Rules of the Game08/17/2004

Reading Spell Descriptions (Part Four)

It's tough to use a spell when you don't know how long it takes to cast or how far away you can aim the spell. This week, we'll consider casting times and ranges for spells.

Casting Time

The fifth entry in a spell header shows the spell's casting time, as follows:

  • 1 standard action: This is the most common casting time and it means exactly what it says. You use a standard action (specifically the cast a spell action) to cast the spell. The spell takes effect during your turn, when you complete the action.

  • 1 round: Spells with casting times this long aren't completed in the same round they're cast. You must use a full-round action to cast the spell, but the spell does not take affect until just before your turn on the following round. Remember that this is not the same as casting a spell as a full-round action (as bards and sorcerers must do when casting spells altered with metamagic). Casting a full-round action spell works the same way as any full-round action -- you cast the spell and it takes effect during your turn in the current turn. A 1-round spell takes longer, as explained above,

  • 2 rounds or more: These spells work pretty much like spells with 1-round casting times, except that you use a full-round action during each round of the casting time. The spell takes effect just before your turn on the round following the last full-round action you used to cast the spell.

  • 1 free action: A fairly rare casting time. When you cast a spell with a casting time this short, you still can use a standard or full-round action during your turn to cast another spell,. You cannot, however, cast another spell with a casting time of 1 free action. Casting a spell as a free action doesn't provoke an attack of opportunity. Normally, you can use a free action only during your own turn, but some spells with casting times of 1 free action can be cast anytime (feather fall, for example). In this case, casting the spell during someone else's turn doesn't count as the one spell you can cast as a free action during your next turn.


The next entry in a spell header is the range, which is literally the maximum possible distance there can be between you and any recipient of the spell. You won't have too many opportunities to cast spells at their maximum possible ranges, but if you should do so, an odd thing might occur. None of the spell's effects can extend beyond the spell's range. For example, if you aim a fireball, which normally fills a 20-foot radius, so that its point of origin lies exactly at the spell's maximum range, you'll lose about half the spell's usual effect, because the blast cannot spread beyond the spell's maximum range.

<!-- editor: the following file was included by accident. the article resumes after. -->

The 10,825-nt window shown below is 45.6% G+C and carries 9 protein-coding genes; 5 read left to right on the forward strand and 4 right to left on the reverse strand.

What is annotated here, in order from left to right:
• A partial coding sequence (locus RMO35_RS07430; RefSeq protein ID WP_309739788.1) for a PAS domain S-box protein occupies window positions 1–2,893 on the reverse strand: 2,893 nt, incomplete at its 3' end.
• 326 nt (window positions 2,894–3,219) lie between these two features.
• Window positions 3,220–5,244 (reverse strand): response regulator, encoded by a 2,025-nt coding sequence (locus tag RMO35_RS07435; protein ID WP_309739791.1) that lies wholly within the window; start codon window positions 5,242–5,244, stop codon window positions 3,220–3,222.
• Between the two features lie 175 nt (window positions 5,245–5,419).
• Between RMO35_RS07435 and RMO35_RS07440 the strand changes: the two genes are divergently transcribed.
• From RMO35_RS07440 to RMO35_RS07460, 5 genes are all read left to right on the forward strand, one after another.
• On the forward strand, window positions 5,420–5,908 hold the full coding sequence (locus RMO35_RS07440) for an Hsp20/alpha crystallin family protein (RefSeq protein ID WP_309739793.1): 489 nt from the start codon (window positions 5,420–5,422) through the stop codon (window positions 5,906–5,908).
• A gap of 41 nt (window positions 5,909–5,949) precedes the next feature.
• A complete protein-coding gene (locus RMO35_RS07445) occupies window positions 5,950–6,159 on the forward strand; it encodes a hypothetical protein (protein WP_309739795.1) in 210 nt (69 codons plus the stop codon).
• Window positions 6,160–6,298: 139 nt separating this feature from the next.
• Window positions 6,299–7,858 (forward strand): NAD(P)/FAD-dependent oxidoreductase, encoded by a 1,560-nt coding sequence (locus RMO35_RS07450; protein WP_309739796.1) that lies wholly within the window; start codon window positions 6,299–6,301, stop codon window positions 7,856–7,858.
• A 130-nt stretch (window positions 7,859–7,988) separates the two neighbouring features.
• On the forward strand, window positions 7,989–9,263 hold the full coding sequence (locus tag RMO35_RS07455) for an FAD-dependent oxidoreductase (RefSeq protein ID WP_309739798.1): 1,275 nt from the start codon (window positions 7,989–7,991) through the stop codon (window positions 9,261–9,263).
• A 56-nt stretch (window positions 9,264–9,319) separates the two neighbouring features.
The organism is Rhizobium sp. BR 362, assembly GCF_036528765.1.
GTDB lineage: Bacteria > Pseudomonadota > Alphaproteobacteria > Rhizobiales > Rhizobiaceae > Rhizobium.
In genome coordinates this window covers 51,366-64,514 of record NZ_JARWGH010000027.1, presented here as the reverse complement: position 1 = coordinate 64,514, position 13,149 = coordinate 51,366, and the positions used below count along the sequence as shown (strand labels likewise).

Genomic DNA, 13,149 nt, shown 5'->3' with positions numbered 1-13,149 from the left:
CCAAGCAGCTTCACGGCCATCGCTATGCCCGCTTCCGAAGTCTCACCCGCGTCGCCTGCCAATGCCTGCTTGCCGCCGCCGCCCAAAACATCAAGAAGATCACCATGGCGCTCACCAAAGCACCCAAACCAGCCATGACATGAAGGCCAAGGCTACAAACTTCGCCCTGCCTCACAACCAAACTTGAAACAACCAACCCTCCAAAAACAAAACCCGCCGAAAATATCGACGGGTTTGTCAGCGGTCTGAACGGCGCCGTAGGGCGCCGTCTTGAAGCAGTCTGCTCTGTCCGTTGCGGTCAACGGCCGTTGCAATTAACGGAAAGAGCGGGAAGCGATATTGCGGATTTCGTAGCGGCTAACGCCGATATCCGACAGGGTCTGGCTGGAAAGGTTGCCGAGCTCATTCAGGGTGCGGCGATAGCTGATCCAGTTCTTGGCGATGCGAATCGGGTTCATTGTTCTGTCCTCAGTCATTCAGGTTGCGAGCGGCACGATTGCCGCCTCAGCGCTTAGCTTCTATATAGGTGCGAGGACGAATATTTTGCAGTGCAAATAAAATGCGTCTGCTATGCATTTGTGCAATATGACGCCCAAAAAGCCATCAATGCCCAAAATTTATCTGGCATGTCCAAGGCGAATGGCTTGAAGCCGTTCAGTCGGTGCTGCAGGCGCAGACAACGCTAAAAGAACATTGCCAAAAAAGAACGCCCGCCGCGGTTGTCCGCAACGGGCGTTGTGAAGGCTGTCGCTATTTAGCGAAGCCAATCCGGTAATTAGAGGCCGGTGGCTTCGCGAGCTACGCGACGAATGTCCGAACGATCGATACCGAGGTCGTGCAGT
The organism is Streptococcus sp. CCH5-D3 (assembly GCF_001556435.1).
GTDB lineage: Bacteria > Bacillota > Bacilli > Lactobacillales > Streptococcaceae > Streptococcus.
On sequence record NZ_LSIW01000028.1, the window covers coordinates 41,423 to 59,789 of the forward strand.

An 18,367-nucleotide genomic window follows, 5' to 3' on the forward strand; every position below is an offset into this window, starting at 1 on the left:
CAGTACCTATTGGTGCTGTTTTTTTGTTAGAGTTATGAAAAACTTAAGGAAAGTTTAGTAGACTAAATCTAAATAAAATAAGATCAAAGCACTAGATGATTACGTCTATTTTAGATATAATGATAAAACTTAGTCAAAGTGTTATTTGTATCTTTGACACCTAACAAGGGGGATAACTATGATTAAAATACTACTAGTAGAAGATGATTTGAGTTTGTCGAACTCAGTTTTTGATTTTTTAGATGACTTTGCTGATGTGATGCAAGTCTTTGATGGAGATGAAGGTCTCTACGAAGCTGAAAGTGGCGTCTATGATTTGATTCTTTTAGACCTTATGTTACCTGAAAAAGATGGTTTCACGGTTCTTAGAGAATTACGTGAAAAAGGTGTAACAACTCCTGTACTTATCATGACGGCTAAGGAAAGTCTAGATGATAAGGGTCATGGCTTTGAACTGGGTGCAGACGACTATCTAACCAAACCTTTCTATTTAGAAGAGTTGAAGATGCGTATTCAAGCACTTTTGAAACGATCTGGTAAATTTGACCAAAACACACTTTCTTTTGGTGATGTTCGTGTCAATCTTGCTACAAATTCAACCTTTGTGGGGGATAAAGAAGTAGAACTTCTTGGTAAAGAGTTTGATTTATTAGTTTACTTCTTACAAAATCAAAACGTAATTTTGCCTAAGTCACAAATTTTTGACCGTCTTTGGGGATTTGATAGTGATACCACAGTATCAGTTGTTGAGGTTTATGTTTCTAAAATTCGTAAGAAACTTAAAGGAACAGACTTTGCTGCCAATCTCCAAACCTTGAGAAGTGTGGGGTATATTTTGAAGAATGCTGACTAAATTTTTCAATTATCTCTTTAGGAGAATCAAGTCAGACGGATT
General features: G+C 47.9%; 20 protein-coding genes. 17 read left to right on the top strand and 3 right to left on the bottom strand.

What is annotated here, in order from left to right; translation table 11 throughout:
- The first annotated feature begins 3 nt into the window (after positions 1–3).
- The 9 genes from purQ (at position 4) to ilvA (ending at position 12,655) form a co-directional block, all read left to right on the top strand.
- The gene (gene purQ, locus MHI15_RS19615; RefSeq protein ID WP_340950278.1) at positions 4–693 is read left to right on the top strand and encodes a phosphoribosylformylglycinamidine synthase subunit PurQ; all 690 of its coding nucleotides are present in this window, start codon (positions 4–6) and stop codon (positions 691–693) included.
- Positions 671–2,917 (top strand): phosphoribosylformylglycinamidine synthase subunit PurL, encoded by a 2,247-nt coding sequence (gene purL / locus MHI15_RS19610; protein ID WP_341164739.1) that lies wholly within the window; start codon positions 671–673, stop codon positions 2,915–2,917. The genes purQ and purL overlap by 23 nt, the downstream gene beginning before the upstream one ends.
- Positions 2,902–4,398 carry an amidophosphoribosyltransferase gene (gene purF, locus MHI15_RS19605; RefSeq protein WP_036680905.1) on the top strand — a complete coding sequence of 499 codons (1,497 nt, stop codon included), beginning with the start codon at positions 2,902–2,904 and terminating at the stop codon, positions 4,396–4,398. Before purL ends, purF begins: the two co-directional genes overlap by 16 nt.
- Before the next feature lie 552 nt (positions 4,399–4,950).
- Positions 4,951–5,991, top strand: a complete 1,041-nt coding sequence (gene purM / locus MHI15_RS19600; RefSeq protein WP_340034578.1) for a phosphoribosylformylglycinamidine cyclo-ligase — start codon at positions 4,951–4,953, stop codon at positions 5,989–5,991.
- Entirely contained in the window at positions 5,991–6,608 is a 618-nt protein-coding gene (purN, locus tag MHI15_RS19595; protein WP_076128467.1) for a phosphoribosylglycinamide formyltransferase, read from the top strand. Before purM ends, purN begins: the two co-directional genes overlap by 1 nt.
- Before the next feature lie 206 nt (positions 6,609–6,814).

This rule might seem a little weird, but it has the virtue of making it very easy to decide if any particular recipient can be affected by your spell -- if the distance between you and the recipient is greater than the spell's range, the spell simply cannot reach that recipient.

When Range Doesn't Apply: When a spell takes effect on a creature or object, the spell keeps working on that creature or object even if it later moves out of range. This is an important exception to the general rule that a spell's effects can't extend beyond its range. Some spells, however, only affect things so long as they remain in the area the spell covers (see Part Six).

Range Categories: Spell ranges fall into several basic categories, which are largely self-explanatory. Things can get a little tricky when you consider the spell's target, effect, or area (see the next section), so here's a brief overview:

  • Personal: The spell affects only you (though you might be able to share the spell with a familiar, animal companion, or other creature with the share spells ability).

  • Touch: The spell takes affect on something you touch. To deliver the spell, you must touch the recipient yourself. You can touch things only within your natural reach, though you often can move around for quite awhile before trying to touch anything.

  • Close: The spell can reach 25 feet, plus an extra 5 feet per two caster levels. These spells are useful for tactical combat at fairly short distances, such as most dungeon combats.

  • Medium: The spell can reach 100 feet, plus an extra 10 feet per caster level. These spells are useful for combat at fairly long distances, such as most wilderness combats.

  • Long: The spell can reach 400 feet, plus an extra 40 feet per caster level. These spells are useful for combat at extreme distances.

  • Unlimited: The spell can reach anywhere on the plane where you cast the spell. Often, spells with this range don't require line of sight or line of effect to the place where you aim them.

  • Ranges in Feet: A few spells have ranges listed in feet rather than a standard range category.

What's Next?

Next week, we'll examine the ins and outs of aiming a spell.

About the Author

Skip Williams keeps busy with freelance projects for several different game companies and has just completed an18-year run as the Sage of Dragon Magazine. Skip is a codesigner of the D&D 3rd edition game and the chief architect of the Monster Manual. When not devising swift and cruel deaths for player characters, Skip putters in his kitchen or garden. (Rabbits and deer are not Skip's friends.)

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